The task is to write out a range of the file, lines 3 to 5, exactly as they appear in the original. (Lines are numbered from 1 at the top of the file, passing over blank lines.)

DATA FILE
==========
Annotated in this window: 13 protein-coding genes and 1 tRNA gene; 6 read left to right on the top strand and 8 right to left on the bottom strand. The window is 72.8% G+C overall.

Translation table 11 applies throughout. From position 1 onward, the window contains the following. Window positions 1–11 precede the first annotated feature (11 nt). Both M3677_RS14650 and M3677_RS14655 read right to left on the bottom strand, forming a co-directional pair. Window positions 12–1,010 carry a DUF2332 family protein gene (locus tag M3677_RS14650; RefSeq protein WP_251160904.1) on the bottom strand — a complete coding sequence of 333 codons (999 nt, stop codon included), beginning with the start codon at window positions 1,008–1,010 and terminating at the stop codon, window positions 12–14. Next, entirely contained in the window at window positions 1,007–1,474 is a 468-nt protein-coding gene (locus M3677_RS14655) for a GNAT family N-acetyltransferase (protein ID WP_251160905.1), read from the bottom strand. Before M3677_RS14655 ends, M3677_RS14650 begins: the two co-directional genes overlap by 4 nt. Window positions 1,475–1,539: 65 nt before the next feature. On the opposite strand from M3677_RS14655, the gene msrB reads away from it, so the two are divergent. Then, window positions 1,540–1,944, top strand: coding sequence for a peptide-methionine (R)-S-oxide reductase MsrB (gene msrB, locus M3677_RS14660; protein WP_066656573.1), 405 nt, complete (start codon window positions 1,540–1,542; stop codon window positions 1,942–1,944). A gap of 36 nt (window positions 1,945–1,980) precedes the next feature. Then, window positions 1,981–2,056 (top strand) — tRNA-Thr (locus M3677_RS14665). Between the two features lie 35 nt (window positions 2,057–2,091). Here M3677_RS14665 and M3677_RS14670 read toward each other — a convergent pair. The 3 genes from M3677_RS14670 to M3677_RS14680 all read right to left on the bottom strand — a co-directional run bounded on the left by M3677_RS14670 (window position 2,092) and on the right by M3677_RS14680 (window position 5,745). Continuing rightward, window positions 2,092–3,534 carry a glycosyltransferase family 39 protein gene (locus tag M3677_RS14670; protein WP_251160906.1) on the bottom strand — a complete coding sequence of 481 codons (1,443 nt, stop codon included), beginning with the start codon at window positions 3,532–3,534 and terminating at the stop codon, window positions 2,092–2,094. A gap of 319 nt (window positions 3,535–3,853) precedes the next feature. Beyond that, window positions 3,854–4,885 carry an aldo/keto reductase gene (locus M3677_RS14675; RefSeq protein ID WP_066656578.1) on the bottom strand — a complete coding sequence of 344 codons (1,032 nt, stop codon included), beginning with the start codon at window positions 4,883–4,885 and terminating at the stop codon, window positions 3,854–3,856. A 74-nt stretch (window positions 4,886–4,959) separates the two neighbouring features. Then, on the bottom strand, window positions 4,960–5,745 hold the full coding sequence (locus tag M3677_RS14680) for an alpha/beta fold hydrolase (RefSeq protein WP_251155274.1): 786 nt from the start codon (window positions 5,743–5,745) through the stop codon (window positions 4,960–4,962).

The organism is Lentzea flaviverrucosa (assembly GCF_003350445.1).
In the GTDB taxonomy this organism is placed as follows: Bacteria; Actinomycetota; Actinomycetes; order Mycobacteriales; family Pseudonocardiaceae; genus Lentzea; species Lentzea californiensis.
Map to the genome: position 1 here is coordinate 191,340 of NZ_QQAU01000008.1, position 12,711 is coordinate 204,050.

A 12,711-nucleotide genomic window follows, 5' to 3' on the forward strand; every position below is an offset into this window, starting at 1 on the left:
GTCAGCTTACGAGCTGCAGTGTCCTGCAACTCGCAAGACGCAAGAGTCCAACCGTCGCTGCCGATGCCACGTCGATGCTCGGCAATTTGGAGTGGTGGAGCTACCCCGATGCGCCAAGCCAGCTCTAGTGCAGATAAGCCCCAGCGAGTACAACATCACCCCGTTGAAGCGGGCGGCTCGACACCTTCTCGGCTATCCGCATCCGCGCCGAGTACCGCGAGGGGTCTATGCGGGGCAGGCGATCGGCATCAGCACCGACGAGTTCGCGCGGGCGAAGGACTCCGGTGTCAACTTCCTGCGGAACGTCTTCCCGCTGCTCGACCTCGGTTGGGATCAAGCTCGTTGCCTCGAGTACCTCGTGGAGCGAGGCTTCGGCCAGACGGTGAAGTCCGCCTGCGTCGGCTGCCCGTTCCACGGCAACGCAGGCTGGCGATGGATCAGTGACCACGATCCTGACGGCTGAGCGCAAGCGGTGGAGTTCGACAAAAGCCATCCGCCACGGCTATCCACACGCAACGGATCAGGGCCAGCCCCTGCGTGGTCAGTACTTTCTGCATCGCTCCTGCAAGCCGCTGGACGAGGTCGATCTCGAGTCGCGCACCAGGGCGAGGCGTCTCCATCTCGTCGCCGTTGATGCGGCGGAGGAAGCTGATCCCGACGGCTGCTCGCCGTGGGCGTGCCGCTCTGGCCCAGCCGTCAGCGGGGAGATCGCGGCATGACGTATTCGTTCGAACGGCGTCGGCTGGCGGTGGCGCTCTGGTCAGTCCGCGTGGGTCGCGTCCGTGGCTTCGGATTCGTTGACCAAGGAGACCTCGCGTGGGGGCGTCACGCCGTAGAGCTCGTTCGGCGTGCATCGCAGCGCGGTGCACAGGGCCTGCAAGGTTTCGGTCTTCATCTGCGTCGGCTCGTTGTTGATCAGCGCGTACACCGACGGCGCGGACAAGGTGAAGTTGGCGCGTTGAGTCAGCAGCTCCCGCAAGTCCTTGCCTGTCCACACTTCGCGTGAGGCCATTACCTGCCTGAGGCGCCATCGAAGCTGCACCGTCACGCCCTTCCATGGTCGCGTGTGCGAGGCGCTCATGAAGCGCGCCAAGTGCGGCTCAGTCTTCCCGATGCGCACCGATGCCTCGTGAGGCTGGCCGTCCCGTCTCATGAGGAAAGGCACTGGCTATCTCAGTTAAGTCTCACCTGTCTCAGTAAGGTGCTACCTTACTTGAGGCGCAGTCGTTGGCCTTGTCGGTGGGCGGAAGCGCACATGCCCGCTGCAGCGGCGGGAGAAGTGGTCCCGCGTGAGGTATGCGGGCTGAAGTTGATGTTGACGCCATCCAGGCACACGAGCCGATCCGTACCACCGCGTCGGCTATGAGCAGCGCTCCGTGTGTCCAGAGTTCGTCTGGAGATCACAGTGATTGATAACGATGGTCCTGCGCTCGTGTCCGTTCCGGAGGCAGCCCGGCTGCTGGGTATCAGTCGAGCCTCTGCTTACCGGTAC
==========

The organism is Lentzea flaviverrucosa (assembly GCF_003350445.1).
In the GTDB taxonomy this organism is placed as follows: Bacteria; Actinomycetota; Actinomycetes; order Mycobacteriales; family Pseudonocardiaceae; genus Lentzea; species Lentzea californiensis.
Map to the genome: position 1 here is coordinate 191,340 of NZ_QQAU01000008.1, position 12,711 is coordinate 204,050.